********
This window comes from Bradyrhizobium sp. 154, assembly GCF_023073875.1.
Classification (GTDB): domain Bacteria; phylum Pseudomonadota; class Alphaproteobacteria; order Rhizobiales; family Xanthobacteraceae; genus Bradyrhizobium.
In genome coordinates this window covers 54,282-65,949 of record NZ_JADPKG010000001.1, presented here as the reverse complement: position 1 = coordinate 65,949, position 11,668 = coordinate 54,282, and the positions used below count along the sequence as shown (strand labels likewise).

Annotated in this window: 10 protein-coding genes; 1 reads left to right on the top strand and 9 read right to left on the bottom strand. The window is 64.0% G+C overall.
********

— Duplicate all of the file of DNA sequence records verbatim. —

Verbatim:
This window comes from Bradyrhizobium sp. 154, assembly GCF_023073875.1.
Classification (GTDB): domain Bacteria; phylum Pseudomonadota; class Alphaproteobacteria; order Rhizobiales; family Xanthobacteraceae; genus Bradyrhizobium.
In genome coordinates this window covers 54,282-65,949 of record NZ_JADPKG010000001.1, presented here as the reverse complement: position 1 = coordinate 65,949, position 11,668 = coordinate 54,282, and the positions used below count along the sequence as shown (strand labels likewise).

Annotated in this window: 10 protein-coding genes; 1 reads left to right on the top strand and 9 read right to left on the bottom strand. The window is 64.0% G+C overall.